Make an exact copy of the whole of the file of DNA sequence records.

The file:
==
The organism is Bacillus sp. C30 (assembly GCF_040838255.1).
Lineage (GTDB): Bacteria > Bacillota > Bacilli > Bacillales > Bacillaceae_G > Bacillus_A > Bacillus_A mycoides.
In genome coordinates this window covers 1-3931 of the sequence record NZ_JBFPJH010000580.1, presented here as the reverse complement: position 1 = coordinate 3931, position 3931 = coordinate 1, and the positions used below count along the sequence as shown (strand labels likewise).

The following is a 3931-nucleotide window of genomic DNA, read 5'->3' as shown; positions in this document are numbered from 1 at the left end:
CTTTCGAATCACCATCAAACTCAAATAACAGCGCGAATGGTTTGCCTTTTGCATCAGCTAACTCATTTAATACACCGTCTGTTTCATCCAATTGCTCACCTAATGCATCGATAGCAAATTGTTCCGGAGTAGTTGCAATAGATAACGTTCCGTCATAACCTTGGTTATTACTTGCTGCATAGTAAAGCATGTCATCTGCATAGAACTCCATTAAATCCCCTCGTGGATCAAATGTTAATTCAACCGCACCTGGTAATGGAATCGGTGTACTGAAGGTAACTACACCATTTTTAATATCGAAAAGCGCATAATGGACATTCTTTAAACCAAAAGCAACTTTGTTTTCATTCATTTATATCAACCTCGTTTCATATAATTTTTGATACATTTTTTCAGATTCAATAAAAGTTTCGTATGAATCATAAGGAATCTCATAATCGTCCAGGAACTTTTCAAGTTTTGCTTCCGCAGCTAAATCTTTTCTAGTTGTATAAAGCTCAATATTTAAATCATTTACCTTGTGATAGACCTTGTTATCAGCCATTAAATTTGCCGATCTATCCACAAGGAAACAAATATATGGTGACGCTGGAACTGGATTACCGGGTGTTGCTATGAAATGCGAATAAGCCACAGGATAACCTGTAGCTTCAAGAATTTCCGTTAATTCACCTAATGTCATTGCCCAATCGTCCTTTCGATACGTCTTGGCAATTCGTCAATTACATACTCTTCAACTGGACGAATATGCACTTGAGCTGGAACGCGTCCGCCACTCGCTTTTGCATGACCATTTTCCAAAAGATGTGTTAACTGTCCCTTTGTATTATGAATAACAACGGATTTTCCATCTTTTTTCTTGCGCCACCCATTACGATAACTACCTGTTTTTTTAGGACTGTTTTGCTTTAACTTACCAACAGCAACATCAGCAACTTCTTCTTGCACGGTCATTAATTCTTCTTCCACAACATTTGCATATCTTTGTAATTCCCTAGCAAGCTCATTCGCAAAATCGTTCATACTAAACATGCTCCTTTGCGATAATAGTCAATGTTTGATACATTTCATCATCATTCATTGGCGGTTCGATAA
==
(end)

The organism is Bacillus sp. C30 (assembly GCF_040838255.1).
Lineage (GTDB): Bacteria > Bacillota > Bacilli > Bacillales > Bacillaceae_G > Bacillus_A > Bacillus_A mycoides.
In genome coordinates this window covers 1-3931 of the sequence record NZ_JBFPJH010000580.1, presented here as the reverse complement: position 1 = coordinate 3931, position 3931 = coordinate 1, and the positions used below count along the sequence as shown (strand labels likewise).

The following is a 3931-nucleotide window of genomic DNA, read 5'->3' as shown; positions in this document are numbered from 1 at the left end:
CTTTCGAATCACCATCAAACTCAAATAACAGCGCGAATGGTTTGCCTTTTGCATCAGCTAACTCATTTAATACACCGTCTGTTTCATCCAATTGCTCACCTAATGCATCGATAGCAAATTGTTCCGGAGTAGTTGCAATAGATAACGTTCCGTCATAACCTTGGTTATTACTTGCTGCATAGTAAAGCATGTCATCTGCATAGAACTCCATTAAATCCCCTCGTGGATCAAATGTTAATTCAACCGCACCTGGTAATGGAATCGGTGTACTGAAGGTAACTACACCATTTTTAATATCGAAAAGCGCATAATGGACATTCTTTAAACCAAAAGCAACTTTGTTTTCATTCATTTATATCAACCTCGTTTCATATAATTTTTGATACATTTTTTCAGATTCAATAAAAGTTTCGTATGAATCATAAGGAATCTCATAATCGTCCAGGAACTTTTCAAGTTTTGCTTCCGCAGCTAAATCTTTTCTAGTTGTATAAAGCTCAATATTTAAATCATTTACCTTGTGATAGACCTTGTTATCAGCCATTAAATTTGCCGATCTATCCACAAGGAAACAAATATATGGTGACGCTGGAACTGGATTACCGGGTGTTGCTATGAAATGCGAATAAGCCACAGGATAACCTGTAGCTTCAAGAATTTCCGTTAATTCACCTAATGTCATTGCCCAATCGTCCTTTCGATACGTCTTGGCAATTCGTCAATTACATACTCTTCAACTGGACGAATATGCACTTGAGCTGGAACGCGTCCGCCACTCGCTTTTGCATGACCATTTTCCAAAAGATGTGTTAACTGTCCCTTTGTATTATGAATAACAACGGATTTTCCATCTTTTTTCTTGCGCCACCCATTACGATAACTACCTGTTTTTTTAGGACTGTTTTGCTTTAACTTACCAACAGCAACATCAGCAACTTCTTCTTGCACGGTCATTAATTCTTCTTCCACAACATTTGCATATCTTTGTAATTCCCTAGCAAGCTCATTCGCAAAATCGTTCATACTAAACATGCTCCTTTGCGATAATAGTCAATGTTTGATACATTTCATCATCATTCATTGGCGGTTCGATAA